Dmitry Shechtman's Blog

November 30, 2014

AsyncActivator: Targeting Multiple Platforms


This is the third article in a series concerning AsyncActivator, a generalization of the .NET Asynchronous Factory pattern:

  1. Basics
  2. Cancellation
  3. Portability
  4. Silverlight
  5. Dependency injection

The Problem

Two previous installments discussed an implementation of AsyncActivator, later extended to support cancellation. Today we’re going to make it Portable Class Library (PCL) compliant.

AsyncActivator works great on the full-blown .NET Framework 4.5, but what if we wanted to use it, say, on WinRT?

We’ll start by creating a new Class Library (Portable) project and adding our existing files to it:

  • AsyncActivator.cs
  • AsyncInitBase.cs
  • CancelableAsyncInitBase.cs
  • IAsyncInit.cs
  • ICancelableAsyncInit.cs

Make sure the Silverlight box is unchecked, and it builds without a hitch. However, trying to run our UniversalAnswerService example results in:

Unhandled Exception: System.MissingMethodException: Constructor on type ‘UniversalAnswerService’ not found.

How’s that possible? We didn’t even touch UniversalAnswerService!

Let’s have a closer look at one of AsyncActivator‘s CreateAsync() nearly-identical methods:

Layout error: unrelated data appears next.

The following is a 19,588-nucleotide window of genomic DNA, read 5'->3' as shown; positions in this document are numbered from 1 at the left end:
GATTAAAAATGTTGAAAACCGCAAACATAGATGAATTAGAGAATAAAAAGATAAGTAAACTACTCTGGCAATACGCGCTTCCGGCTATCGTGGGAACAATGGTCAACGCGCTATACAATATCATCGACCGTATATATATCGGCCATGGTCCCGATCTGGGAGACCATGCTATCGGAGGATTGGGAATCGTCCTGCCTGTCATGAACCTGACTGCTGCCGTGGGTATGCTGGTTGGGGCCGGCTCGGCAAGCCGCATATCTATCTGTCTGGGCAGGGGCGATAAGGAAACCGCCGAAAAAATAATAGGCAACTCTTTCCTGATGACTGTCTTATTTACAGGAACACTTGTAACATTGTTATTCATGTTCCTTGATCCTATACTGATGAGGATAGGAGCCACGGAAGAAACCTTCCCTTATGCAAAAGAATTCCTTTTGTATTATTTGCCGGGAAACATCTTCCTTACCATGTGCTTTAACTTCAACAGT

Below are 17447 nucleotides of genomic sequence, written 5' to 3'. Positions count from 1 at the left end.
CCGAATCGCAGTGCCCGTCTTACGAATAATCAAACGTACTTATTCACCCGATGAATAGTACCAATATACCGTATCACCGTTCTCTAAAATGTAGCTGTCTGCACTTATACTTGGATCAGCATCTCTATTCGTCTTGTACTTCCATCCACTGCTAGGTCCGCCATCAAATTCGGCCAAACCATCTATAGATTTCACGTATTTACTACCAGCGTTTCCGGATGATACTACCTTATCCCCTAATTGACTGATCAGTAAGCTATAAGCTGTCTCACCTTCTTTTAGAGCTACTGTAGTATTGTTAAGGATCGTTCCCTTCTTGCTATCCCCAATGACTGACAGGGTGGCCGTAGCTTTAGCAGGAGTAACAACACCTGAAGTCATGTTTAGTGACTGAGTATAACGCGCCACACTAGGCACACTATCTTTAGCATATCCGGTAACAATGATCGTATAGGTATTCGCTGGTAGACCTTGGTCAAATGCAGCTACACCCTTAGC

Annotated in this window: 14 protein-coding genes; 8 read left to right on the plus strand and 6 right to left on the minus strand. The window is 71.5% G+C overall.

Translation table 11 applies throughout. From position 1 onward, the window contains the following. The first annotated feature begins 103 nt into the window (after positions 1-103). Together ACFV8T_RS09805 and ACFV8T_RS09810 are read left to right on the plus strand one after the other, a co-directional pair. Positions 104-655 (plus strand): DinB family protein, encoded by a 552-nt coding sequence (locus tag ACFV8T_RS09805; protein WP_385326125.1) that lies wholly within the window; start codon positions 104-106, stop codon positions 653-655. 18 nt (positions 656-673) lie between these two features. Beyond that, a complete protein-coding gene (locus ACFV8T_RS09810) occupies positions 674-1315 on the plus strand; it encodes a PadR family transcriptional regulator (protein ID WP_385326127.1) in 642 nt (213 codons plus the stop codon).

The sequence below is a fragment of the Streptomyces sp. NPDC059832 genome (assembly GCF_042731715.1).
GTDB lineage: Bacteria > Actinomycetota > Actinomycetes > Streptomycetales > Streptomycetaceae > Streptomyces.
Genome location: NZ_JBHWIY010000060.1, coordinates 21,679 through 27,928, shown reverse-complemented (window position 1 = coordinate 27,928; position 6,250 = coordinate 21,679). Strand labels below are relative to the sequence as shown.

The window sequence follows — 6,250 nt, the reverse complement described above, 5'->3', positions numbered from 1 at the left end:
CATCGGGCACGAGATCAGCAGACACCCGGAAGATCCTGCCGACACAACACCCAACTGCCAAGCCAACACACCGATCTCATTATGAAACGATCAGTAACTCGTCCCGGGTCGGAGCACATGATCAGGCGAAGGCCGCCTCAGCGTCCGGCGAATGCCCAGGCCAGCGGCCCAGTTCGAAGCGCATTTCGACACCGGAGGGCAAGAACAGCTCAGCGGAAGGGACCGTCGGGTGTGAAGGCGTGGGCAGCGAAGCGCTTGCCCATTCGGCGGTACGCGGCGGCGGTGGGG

public static async Task<T> CreateAsync<T>()
        where T : IAsyncInit
    {
        T value = (T)Activator.CreateInstance(typeof(T), true);
        await value.InitAsync();
        return value;
    }

As we explained in the first article, the second parameter passed to Activator.CreateInstance() guides it to look for non-public constructors, and we have the XML documentation to back it:

Parameters:

type:
The type of object to create.
args:
An array of arguments that match in number, order, and type the parameters of the constructor to invoke. If args is an empty array or null, the constructor that takes no parameters (the default constructor) is invoked.

Oops. The portable Activator seems to expose another CreateInstance() accepting our parameters, albeit with entirely different semantics! Omitting true (or replacing it with an empty array or null) produces a marginally different outcome:

Unhandled Exception: System.MissingMethodException: No parameterless constructor defined for this object.

UniversalAnswerService does have a parameterless constructor. The problem is it’s a private one, which means it gets blatantly ignored by the portable Activator.

The Solution

Explicitly using reflection seems to be our only resort. If you’re a .NET veteran like us, you’re probably thinking along these lines:

        var ctor = typeof(T).GetConstructor(BindingFlags.NonPublic | BindingFlags.Instance, null, new Type[0], null);
        if (ctor == null)
            throw new MissingMemberException("No parameterless constructor defined for this object.");
        return (T)ctor.Invoke(new object[0]);

Alas, in the realm of PCL, Type doesn’t directly support reflection. Luckily, TypeInfo, residing in System.Reflection, does, and its neighbor IntrospectionExtensions is there to expose it via the extension method GetTypeInfo(). Just add

using System.Reflection;

and it gets pretty straightforward from there:

        var typeInfo = typeof(T).GetTypeInfo();
        var ctor = typeInfo.DeclaredConstructors.SingleOrDefault(c => c.GetParameters().Length == 0);
        if (ctor == null)